Amici respectfully submit that, under a proper understanding and application of the law, the injuries asserted by appellants in this case--(i) a "realistic danger" and an "actual and well-founded fear" that their communications will be monitored under the [FAA] and (ii) harm due to the costly and burdensome measures that the FAA has compelled appellants to take in order to protect the confidentiality of their communications--are more than sufficient to satisfy these requirements for Article III standing. . . .
Indeed, as we discuss below, the district court's determination that appellants lack standing here because they are not "subject to" the FAA more closely resembles the antiquated "legal interest" test for standing, which the Supreme Court expressly held was not the law almost forty years ago, than it does the law of standing as it exists today. . . .
[A]s we discussed below, the district court's decision in this case is irreconcilable with the applicable standing case law both as to probabilistic injury and as to the sort of indirect or derivative harms that courts have found sufficient to show judicially cognizable injury-in-fact. . . .
Indeed, the real policy danger here is that if appellants and those like them are denied standing to sue, then the FAA will be effectively insulated from all judicial review.
Monday, December 28, 2009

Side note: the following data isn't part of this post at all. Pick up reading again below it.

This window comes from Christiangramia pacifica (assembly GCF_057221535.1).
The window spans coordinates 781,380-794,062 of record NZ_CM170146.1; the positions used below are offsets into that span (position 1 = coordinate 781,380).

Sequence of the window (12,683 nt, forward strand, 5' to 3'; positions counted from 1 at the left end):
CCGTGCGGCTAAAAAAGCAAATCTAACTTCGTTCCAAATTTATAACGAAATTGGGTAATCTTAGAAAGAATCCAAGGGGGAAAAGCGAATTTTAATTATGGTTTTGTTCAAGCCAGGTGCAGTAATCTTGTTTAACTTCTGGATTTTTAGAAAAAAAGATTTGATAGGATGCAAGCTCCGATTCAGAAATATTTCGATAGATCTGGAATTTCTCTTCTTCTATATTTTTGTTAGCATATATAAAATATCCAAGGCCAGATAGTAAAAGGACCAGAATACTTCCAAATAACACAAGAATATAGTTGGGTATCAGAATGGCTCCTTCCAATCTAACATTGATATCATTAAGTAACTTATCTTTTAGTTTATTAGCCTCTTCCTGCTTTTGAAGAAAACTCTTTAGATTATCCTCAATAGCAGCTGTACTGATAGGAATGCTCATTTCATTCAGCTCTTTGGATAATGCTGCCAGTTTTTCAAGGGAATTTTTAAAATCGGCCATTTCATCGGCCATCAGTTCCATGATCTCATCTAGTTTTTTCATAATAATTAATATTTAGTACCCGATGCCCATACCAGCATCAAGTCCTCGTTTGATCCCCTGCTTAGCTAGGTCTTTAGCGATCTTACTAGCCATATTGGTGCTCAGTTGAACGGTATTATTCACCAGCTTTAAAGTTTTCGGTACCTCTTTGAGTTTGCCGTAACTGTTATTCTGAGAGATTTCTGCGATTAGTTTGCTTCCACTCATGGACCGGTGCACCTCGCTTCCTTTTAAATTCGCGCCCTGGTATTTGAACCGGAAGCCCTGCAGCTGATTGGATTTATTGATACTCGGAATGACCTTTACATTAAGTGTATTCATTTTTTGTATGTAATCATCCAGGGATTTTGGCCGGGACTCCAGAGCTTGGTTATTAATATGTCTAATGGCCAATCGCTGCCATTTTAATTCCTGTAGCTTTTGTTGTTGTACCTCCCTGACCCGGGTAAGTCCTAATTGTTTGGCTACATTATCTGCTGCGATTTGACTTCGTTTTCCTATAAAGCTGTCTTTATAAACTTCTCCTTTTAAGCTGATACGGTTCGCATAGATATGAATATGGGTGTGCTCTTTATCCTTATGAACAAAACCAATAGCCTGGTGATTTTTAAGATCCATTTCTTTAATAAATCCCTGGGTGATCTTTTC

Senators Lindsay Graham and Jim DeMint last week asked South Carolina State Attorney General Henry McMaster to look into the constitutionality of the provision in the Senate health care overhaul bill exempting Nebraska from proposed new Medicaid costs. (The Senate bill would increase health care coverage in large part by increasing eligibility for the Medicaid program. Many states are concerned about their ability to cover the new costs. In a move dubbed the "Cornhusker Kickback" by opponent, Senator Ben Nelson of Nebraska agreed to support the measure in exchange for exempting Nebraska from these new costs. The federal government would pick them up instead.) We posted most recently on related issues here.
There's some speculation that a group of Republican state AGs may seek to challenge the measure under the Port Preference Clause (Article I, Sec. 9). (Talking Points Memo covered this here and here.) You may be excused for not being on top of that one; here it is:
No Preference shall be given by any Regulation of Commerce or Revenue to the Ports of one State over those of another: nor shall Vessels bound to, or from, one State, be obligated to enter, clear, or pay Duties in another.
If you'd like a little more on the Clause, check out Pennsylvania v. Wheeling & Belmont Bridge Co. (1855) and Louisiana Public Service Commission v. Texas & NOR Co. (1931). According to Louisiana Public Service Commission, "The specified limitations [in the Port Preference Clause] on the power of Congress were set to prevent preferences as between states in respect of their ports or the entry and clearance of vessels." The Clause doesn't seem to be a very good candidate for a bill having nothing to do with ports, or port preferences, or the entry and clearance of vessels, etc.
Opponents are also arguing the General Welfare Clause--that Congress will have exceeded its authority under the General Welfare Clause by so favoring one state. (The Alabama AG makes this point in a YouTube video at the end of this TPM story.) This too seems awfully weak: The Court adopted the more expansive Hamiltonian position on the scope of Congress's spending power in United States v. Butler (1936) and has generally deferred to Congress in determining what spending promotes the general welfare.